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May 4th, 2011 | Katy | Categories: Art, Data Visualization, Inspiration, Interactive | Tags: Art, Data Visualization, digital, Inspiration, Interactive, Technology |
This innovative software uses Nike+ GPS data to create stunning custom visuals. Tracking a runner’s speed and style, the software produces abstract maps and visualizations of runs throughout the city. At a lunch event for Nike+2 City Pack series, participants played with the software and printed images of their runs as posters and as designs on custom Nike shoe boxes.
June 1st, 2010 | Friends | Categories: Art, Inspiration, Installation, Online, Technology, Video | Tags: aquarium, Art, creative, design, nike, shoe, sport, Tokyo |
The ‘Abuku’ Nike Shoe Aquarium by W+K Tokyo Lab is part of ‘Nike 78′ - Using sport as inspiration, challenge the function of a pair of Nike Shoes.
May 24th, 2010 | Friends | Categories: Events, Gaming, Geolocation, Inspiration, Outdoor | Tags: Gaming, nike, Social, Technology, w+k |
Last month, w+k and Nike took London by storm with a real-time running game. Entitled Nike GRID, the event playfully extended of the brand’s massively successful Nike+ campaign:
Nike GRID uses the now almost defunct iconic London telephone box to track a runner’s progress at designated Nike branded locations. After registering online, players run between two phoneboxes and punch in their unique user id number at each, logging their run and earning them points online.
The more runs, the more points earned for that postcode. The person with the most points in each area claims the crown of that postcode, badges are also awarded for speed, stamina and insider knowledge of the streets.
(via Contagious Magazine)
The idea is concisely summed up in this video:
(Note: the w+k London Blog provides further background, including strategic thinking and details about GRID execution.)
Two interesting bits about the GRID:
1 – Gamer motivation. By integrating a time-sensitive gaming element, Nike drove user participation. Over 3,000 runs were logged in 24hrs.
2 – Technology as an enabler. Rather than running the campaign through a service like FourSquare, which remains inaccessible to many, the campaign utilized technology that any player could access. Technology enabled more participation instead of limiting it.
May 20th, 2010 | Ralph | Categories: Inspiration, Online, Social, Video | Tags: advertising, Facebook, like, nike, Video, Viral, w+k |
Nike and W+K’s World Cup campaign kick-off features an interesting use of the Facebook “Like” button:
Nike today kicked off its FIFA World Cup campaign with a 10-minute film on Facebook featuring Cristiano Ronaldo, Didier Drogba, Wayne Rooney and other top soccer stars.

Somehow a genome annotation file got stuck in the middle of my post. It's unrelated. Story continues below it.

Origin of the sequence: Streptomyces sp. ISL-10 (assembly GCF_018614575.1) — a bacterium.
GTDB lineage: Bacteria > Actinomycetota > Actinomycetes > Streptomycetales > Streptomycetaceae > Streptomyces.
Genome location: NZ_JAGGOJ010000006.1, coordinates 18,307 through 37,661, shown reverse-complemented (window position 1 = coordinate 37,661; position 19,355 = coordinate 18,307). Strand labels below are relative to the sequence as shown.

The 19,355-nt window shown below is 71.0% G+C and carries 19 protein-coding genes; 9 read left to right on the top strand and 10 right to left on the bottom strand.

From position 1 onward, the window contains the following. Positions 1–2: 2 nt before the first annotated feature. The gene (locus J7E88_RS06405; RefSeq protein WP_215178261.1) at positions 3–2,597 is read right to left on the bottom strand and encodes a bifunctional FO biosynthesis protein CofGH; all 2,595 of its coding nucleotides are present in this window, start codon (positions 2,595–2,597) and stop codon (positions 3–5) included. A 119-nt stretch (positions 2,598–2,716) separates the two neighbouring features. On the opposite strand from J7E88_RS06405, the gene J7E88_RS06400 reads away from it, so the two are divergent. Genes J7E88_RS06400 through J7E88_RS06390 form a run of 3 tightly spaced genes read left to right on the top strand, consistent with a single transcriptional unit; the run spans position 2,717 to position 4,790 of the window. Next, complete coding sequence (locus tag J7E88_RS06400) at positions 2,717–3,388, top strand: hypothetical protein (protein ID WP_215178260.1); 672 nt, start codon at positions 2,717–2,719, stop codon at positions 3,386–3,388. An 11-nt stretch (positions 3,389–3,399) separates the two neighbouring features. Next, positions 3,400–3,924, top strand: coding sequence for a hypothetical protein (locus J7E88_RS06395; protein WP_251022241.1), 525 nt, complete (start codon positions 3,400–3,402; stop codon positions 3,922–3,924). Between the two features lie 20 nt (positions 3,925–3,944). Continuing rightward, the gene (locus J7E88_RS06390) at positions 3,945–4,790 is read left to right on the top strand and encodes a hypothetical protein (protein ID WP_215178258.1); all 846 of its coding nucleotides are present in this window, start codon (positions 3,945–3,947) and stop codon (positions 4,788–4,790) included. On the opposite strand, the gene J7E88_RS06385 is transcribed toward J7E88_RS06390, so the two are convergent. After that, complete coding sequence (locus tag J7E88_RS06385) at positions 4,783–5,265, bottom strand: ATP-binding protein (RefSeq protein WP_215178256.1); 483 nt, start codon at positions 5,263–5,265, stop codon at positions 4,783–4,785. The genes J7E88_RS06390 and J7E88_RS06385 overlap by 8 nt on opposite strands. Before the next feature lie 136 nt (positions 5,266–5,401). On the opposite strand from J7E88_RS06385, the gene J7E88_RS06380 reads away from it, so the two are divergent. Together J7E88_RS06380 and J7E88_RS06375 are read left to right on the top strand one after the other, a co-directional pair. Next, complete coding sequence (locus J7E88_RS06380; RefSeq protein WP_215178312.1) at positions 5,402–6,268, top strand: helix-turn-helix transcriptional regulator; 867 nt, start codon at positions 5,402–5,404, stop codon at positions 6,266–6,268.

The video, viewable only when visitors click the “Like” button, includes a three-minute advertisement, called “Write the Future,” with some of those same players.
(via AdWeek, emphasis added)
Nike’s move to add value to the “Like” button is mutually beneficial. For the brand, the promise of exclusive content encourages users to connect with the Nike campaign. For users, the content provides a neat reward for publicizing the campaign to their news feeds.
Check out the ad shown before the short film below:
What other added value content can be given to reward fans for “Liking” brands? Are there ways to directly reward users who Like products on a brand’s site?
October 21st, 2009 | Friends | Categories: Mobile, Social, Technology | Tags: app, design, iphone, nike |
Design your next pair of Nike’s via the Nike iD iPhone app.
July 7th, 2009 | Friends | Categories: HCI (Human Computer Interaction), Inspiration, Mobile, Online, Outdoor, Social, Technology | Tags: Online, Social, Technology |
Nike’s new Livestrong campaign for the Tour de France includes an awesome offline/online component called the ‘Chalkbot’, built by DeepLocal and StandardRobot.
The idea behind Livestrong is the Battle against Cancer, and Lance Armstrong is the public face of the campaign. At the Tour de France this year, Nike + Livestrong are encouraging the public to chalk messages of support for the fight against cancer, to send in a personal message that gets chalked onto the road by a Robot they’ve built for this purpose – the Chalkbot.
The idea of messages chalked up on the road follows from the tradition by spectators at the Tour de France, of writing messages of encouragement for the competing cyclists.
To submit a message, you can do so via the site WearYellow.com or Tweet or text your 40-character messages to be chalked on the roads in France.
Your message must start with “It’s about…” and once you’ve submitted a message you receive an email with a link to a map showing where it’s been chalked.